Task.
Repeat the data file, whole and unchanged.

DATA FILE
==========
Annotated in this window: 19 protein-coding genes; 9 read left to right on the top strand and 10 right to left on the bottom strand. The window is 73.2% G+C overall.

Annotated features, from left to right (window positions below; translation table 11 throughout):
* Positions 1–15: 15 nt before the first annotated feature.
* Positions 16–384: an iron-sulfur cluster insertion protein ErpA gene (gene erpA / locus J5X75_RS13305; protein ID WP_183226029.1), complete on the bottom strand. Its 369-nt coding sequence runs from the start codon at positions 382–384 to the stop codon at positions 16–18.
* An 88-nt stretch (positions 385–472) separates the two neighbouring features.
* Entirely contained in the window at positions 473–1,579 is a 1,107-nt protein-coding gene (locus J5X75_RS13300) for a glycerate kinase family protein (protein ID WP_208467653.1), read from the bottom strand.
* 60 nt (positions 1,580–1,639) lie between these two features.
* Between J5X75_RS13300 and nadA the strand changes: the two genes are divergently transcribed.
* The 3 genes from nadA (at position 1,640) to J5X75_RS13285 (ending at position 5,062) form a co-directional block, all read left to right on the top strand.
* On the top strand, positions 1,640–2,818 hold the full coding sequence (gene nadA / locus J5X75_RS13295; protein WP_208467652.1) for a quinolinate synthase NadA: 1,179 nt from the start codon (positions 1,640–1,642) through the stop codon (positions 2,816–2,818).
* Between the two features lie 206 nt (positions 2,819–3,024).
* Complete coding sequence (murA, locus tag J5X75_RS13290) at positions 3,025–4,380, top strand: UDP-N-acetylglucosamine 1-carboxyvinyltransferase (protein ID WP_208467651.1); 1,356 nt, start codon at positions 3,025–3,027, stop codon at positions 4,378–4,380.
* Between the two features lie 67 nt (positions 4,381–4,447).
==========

Annotated in this window: 19 protein-coding genes; 9 read left to right on the top strand and 10 right to left on the bottom strand. The window is 73.2% G+C overall.

Annotated features, from left to right (window positions below; translation table 11 throughout):
* Positions 1–15: 15 nt before the first annotated feature.
* Positions 16–384: an iron-sulfur cluster insertion protein ErpA gene (gene erpA / locus J5X75_RS13305; protein ID WP_183226029.1), complete on the bottom strand. Its 369-nt coding sequence runs from the start codon at positions 382–384 to the stop codon at positions 16–18.
* An 88-nt stretch (positions 385–472) separates the two neighbouring features.
* Entirely contained in the window at positions 473–1,579 is a 1,107-nt protein-coding gene (locus J5X75_RS13300) for a glycerate kinase family protein (protein ID WP_208467653.1), read from the bottom strand.
* 60 nt (positions 1,580–1,639) lie between these two features.
* Between J5X75_RS13300 and nadA the strand changes: the two genes are divergently transcribed.
* The 3 genes from nadA (at position 1,640) to J5X75_RS13285 (ending at position 5,062) form a co-directional block, all read left to right on the top strand.
* On the top strand, positions 1,640–2,818 hold the full coding sequence (gene nadA / locus J5X75_RS13295; protein WP_208467652.1) for a quinolinate synthase NadA: 1,179 nt from the start codon (positions 1,640–1,642) through the stop codon (positions 2,816–2,818).
* Between the two features lie 206 nt (positions 2,819–3,024).
* Complete coding sequence (murA, locus tag J5X75_RS13290) at positions 3,025–4,380, top strand: UDP-N-acetylglucosamine 1-carboxyvinyltransferase (protein ID WP_208467651.1); 1,356 nt, start codon at positions 3,025–3,027, stop codon at positions 4,378–4,380.
* Between the two features lie 67 nt (positions 4,381–4,447).